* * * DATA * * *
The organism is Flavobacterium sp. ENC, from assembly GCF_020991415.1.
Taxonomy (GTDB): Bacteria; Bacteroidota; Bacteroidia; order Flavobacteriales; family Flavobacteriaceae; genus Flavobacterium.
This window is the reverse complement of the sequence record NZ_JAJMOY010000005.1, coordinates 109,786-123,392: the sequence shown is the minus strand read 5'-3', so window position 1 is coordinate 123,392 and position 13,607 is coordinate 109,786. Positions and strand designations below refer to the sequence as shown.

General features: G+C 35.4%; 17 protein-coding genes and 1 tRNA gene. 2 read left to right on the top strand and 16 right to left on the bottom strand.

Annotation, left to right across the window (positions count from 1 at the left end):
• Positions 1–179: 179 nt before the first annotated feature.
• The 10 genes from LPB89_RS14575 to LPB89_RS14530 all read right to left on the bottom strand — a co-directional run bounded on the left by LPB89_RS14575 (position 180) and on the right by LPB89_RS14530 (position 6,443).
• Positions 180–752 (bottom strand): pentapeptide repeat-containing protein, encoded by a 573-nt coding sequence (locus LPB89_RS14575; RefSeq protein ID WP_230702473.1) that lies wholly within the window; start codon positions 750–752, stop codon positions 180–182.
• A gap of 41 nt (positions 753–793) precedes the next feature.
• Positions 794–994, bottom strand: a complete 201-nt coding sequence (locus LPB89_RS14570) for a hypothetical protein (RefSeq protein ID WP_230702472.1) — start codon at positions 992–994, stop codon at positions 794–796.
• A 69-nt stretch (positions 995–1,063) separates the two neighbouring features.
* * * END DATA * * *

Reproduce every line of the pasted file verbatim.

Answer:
The organism is Flavobacterium sp. ENC, from assembly GCF_020991415.1.
Taxonomy (GTDB): Bacteria; Bacteroidota; Bacteroidia; order Flavobacteriales; family Flavobacteriaceae; genus Flavobacterium.
This window is the reverse complement of the sequence record NZ_JAJMOY010000005.1, coordinates 109,786-123,392: the sequence shown is the minus strand read 5'-3', so window position 1 is coordinate 123,392 and position 13,607 is coordinate 109,786. Positions and strand designations below refer to the sequence as shown.

General features: G+C 35.4%; 17 protein-coding genes and 1 tRNA gene. 2 read left to right on the top strand and 16 right to left on the bottom strand.

Annotation, left to right across the window (positions count from 1 at the left end):
• Positions 1–179: 179 nt before the first annotated feature.
• The 10 genes from LPB89_RS14575 to LPB89_RS14530 all read right to left on the bottom strand — a co-directional run bounded on the left by LPB89_RS14575 (position 180) and on the right by LPB89_RS14530 (position 6,443).
• Positions 180–752 (bottom strand): pentapeptide repeat-containing protein, encoded by a 573-nt coding sequence (locus LPB89_RS14575; RefSeq protein ID WP_230702473.1) that lies wholly within the window; start codon positions 750–752, stop codon positions 180–182.
• A gap of 41 nt (positions 753–793) precedes the next feature.
• Positions 794–994, bottom strand: a complete 201-nt coding sequence (locus LPB89_RS14570) for a hypothetical protein (RefSeq protein ID WP_230702472.1) — start codon at positions 992–994, stop codon at positions 794–796.
• A 69-nt stretch (positions 995–1,063) separates the two neighbouring features.